While most of the cases have been considered under the “establishment clause” of the 1st Amendment, other arguments have been presented under the “free speech” provisions. Individuals who seek to have a more traditional religious symbol included in the municipal display, such as a menorah or a crèche, argue that their right of free speech is being denied when the municipality does not include it. There is a real danger to the municipality accepting that argument, since that would effectively render the area where the holiday display is placed a “public forum”. Once that occurs, it will be extremely difficult to prevent other displays that individuals or groups wish to see at that location in order to convey their particular message. That could include groups or individuals who want to put up signs for political candidates, advocate a particular political position, or advocate on any side of such controversial issues as abortion, racial diversity, war and peace, etc.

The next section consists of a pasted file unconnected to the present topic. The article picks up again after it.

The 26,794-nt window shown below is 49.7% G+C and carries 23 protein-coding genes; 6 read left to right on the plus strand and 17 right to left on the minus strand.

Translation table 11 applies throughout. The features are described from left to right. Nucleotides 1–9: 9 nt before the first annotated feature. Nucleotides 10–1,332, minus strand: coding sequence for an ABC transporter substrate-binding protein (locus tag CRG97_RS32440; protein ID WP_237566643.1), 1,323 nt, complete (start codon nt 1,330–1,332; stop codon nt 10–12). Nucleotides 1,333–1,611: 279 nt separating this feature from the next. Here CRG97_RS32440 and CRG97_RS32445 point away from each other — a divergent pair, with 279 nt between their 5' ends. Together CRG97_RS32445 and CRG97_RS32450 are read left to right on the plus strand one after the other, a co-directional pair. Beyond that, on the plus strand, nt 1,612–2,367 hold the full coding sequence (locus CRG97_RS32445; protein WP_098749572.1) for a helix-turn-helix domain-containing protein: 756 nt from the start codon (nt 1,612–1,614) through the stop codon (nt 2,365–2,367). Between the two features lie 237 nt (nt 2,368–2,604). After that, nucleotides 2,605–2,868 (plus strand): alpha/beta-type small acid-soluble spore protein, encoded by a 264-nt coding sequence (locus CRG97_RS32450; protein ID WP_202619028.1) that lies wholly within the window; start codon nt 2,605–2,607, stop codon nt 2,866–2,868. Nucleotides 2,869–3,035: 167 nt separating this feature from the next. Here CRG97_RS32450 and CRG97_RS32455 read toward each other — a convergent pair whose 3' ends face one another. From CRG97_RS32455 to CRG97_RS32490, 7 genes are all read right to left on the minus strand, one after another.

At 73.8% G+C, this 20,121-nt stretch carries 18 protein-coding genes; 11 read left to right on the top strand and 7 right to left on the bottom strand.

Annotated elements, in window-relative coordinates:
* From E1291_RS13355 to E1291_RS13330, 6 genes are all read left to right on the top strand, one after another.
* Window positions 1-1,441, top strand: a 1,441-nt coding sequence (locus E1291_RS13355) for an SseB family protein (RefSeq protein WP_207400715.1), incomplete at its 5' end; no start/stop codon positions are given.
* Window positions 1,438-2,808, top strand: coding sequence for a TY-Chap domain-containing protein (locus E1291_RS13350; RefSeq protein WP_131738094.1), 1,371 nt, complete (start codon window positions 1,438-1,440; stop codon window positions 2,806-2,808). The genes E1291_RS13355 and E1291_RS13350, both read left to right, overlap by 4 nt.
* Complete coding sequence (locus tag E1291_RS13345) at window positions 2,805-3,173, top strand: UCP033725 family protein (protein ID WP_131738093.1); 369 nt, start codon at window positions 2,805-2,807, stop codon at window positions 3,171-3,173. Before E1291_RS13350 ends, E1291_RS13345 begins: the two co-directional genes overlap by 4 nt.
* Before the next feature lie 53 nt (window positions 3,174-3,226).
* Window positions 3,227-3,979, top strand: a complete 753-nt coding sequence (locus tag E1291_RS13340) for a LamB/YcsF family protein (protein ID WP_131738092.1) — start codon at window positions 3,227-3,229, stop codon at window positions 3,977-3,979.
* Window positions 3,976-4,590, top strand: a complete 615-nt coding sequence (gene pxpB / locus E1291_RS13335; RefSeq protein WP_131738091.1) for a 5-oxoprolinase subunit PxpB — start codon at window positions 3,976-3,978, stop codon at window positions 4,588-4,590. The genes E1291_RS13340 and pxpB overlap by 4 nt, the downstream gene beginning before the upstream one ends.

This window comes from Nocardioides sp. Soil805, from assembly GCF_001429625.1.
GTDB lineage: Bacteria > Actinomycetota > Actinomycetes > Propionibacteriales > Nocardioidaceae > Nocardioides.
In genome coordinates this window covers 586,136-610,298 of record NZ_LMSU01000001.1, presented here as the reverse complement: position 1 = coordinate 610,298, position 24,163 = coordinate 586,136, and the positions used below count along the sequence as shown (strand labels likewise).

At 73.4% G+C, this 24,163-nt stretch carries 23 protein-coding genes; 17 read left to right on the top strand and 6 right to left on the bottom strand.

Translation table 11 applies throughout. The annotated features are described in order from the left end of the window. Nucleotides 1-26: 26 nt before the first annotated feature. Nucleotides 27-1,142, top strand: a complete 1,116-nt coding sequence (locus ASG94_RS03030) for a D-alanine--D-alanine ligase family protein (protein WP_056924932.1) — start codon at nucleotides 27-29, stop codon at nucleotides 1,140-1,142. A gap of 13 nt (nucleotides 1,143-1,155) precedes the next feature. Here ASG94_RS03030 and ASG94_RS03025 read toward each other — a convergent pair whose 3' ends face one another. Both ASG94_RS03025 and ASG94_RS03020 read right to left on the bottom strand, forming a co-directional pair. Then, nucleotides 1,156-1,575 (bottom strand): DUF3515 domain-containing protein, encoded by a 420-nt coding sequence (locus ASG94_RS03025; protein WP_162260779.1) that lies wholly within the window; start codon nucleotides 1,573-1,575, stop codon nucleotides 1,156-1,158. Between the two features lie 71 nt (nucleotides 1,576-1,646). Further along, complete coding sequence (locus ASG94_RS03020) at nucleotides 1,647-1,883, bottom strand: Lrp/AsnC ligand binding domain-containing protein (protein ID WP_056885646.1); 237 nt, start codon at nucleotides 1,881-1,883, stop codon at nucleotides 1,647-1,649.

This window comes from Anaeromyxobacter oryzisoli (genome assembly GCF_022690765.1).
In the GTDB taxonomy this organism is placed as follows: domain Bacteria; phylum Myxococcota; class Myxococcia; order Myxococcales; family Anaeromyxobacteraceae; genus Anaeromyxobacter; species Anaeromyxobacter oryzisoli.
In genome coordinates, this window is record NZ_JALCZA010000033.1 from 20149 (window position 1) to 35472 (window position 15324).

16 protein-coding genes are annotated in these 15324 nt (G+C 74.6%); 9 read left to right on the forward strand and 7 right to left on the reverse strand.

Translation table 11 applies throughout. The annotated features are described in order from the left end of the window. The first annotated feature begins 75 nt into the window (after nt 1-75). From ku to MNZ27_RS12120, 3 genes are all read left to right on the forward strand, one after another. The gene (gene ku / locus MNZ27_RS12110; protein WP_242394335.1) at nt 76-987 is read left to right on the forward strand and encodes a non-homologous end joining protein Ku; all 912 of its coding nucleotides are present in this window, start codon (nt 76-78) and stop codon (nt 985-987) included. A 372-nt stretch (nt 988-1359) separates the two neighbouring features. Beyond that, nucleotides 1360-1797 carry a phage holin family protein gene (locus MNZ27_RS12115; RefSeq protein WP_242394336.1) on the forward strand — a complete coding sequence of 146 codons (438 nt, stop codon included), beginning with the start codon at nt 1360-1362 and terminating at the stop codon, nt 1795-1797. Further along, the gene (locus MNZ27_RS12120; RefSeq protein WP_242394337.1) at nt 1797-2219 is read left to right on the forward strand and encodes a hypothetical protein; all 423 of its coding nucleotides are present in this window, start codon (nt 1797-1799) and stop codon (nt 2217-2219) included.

The law in this area remains unsettled and complex, and municipal officials should consult their municipal attorneys about the legality of their particular display and the potential future impact of any decision reached.
If you have any questions or concerns about this communication, please contact Deborah M. Kole, staff attorney, at the League, ex. 137, or at email@example.com.
Very truly yours,
William G. Dressel, Jr.